Urinary Tract Infection

  • P. Weiner
  • D. Kaye
Part of the Advances in Experimental Medicine and Biology book series (AEMB, volume 224)


Urinary tract infection exists when bacteria are present in urine in the bladder. Significant bacteriuria ( ≥105 organisms/ml of urine) defines the numbers of bacteria in midstream clean voided urine that exceed the numbers usually caused by contamination from the anterior urethra. Urinary tract infections can be categorized anatomically into lower tract infection (i.e. involving the bladder) and upper tract infection (infection in the kidney). Cystitis refers to lower tract infection associated with symptoms of frequency, urgency and/or dysuria. One third of patients with cystitis have asymptomatic upper tract infection. The urethral syndrome refers to symptoms of dysuria, frequency, and/or urgency associated with ≤105 bacteria per ml of urine. One third of patients with this syndrome have lower tract bacterial infection with bacteria in the bladder as demonstrated by suprapubic bladder aspiration. Acute pyelonephritis refers to upper tract infection associated with symptoms of fever and flank pain. Symptoms of lower tract infection frequently accompany pyelonephritis. Most urinary tract infection is asymptomatic, i.e. asymptomatic bacteriuria. One third of patients with asymptomatic bacteriuria havex upper tract infection.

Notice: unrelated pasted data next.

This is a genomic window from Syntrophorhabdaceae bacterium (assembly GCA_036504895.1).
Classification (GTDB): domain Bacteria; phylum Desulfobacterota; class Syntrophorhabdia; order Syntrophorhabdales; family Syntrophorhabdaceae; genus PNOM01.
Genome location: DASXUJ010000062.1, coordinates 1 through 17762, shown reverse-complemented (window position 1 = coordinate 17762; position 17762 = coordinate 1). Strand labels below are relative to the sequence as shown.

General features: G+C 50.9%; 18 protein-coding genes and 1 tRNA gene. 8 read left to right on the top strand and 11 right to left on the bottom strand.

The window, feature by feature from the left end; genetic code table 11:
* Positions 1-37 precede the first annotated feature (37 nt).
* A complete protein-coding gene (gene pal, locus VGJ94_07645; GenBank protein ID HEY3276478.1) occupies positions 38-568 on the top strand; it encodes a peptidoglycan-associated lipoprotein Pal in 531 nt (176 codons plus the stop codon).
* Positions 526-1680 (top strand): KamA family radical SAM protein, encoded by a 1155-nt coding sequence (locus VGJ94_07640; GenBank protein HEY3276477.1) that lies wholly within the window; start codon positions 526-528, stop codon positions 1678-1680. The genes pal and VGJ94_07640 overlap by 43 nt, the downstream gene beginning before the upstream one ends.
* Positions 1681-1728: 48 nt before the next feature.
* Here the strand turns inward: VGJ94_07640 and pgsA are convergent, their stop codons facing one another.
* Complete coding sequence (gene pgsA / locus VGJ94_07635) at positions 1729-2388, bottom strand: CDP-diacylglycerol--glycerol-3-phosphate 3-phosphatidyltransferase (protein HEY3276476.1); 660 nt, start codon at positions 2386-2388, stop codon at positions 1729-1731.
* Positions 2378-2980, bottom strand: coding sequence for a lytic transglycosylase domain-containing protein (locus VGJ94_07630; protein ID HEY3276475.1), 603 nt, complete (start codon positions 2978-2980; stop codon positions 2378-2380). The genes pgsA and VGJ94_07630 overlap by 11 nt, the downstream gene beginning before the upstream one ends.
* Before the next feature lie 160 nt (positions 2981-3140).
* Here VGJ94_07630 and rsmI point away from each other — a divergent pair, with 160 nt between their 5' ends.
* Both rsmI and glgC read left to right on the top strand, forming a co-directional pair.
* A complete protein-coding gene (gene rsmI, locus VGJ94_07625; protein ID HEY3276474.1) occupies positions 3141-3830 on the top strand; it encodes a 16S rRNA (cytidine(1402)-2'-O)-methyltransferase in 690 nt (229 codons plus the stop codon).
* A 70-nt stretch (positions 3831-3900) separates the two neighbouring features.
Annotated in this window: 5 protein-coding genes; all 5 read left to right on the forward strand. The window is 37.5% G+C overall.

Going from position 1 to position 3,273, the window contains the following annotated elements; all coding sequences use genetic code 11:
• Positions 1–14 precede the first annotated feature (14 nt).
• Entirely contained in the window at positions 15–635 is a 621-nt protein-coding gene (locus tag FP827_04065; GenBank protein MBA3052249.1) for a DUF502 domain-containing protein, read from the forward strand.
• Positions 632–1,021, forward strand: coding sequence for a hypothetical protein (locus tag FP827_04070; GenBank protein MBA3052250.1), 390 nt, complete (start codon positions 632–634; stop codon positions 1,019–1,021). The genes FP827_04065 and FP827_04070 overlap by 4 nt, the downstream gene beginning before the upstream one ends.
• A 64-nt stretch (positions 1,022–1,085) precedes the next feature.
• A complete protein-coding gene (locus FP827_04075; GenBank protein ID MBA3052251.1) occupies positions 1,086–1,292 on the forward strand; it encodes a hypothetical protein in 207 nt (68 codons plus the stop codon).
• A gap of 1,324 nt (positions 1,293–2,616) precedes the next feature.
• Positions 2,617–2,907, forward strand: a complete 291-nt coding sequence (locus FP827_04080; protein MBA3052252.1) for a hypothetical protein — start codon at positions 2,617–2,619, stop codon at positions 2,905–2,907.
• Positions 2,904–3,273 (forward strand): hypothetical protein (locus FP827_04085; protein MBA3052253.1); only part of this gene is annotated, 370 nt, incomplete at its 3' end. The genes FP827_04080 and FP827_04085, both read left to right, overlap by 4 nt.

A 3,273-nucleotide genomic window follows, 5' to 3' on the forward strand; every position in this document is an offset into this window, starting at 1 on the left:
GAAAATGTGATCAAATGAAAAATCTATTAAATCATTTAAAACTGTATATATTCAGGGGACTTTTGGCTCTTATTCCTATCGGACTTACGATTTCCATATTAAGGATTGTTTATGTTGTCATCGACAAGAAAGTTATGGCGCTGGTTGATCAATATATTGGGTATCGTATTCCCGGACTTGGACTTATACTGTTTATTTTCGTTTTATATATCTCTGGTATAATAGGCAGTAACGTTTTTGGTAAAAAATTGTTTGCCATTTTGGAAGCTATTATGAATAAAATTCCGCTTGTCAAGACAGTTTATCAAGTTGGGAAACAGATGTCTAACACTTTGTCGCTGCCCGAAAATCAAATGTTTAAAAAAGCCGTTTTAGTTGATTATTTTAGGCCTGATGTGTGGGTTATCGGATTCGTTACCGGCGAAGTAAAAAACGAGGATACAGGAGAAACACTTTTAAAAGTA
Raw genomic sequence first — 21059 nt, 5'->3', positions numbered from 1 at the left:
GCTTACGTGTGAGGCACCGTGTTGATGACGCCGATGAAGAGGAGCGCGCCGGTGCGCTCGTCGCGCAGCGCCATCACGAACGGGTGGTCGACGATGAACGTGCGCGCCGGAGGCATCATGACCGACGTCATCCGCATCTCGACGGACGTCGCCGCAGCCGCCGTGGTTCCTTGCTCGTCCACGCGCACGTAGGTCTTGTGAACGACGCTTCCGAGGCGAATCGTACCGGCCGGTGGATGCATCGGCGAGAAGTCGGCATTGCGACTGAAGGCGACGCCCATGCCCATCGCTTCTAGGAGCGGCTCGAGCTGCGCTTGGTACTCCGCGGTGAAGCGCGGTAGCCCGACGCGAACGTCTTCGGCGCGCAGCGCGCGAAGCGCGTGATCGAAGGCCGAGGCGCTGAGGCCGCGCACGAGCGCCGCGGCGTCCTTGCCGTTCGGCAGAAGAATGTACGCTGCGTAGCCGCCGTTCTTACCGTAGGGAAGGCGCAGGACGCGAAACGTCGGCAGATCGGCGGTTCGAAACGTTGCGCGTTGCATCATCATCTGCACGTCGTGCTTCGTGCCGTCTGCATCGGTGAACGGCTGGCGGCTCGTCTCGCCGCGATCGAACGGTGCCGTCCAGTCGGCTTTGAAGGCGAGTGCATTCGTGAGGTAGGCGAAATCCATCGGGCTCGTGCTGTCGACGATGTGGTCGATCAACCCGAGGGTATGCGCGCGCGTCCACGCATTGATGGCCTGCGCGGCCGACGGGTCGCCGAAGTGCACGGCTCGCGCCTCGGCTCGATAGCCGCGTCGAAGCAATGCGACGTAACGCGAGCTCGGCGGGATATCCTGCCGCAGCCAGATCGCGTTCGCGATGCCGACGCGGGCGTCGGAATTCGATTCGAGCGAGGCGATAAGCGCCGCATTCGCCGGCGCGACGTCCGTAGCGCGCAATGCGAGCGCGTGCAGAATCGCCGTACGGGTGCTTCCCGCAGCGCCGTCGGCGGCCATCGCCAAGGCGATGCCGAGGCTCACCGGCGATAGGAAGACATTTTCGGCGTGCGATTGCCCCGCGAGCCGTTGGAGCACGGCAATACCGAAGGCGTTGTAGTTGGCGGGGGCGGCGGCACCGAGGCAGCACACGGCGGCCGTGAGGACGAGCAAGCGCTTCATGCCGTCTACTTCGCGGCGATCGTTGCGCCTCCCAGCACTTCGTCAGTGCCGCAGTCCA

Urinary Tract Infection Chronic Prostatitis Acute Pyelonephritis Asymptomatic Bacteriuria Chronic Bacterial Prostatitis 


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Copyright information

© Plenum Press, New York 1987

Authors and Affiliations

  • P. Weiner
    • 1
  • D. Kaye
    • 1
  1. 1.Department of MedicineThe Medical College of PennsylvaniaPhiladelphiaUSA

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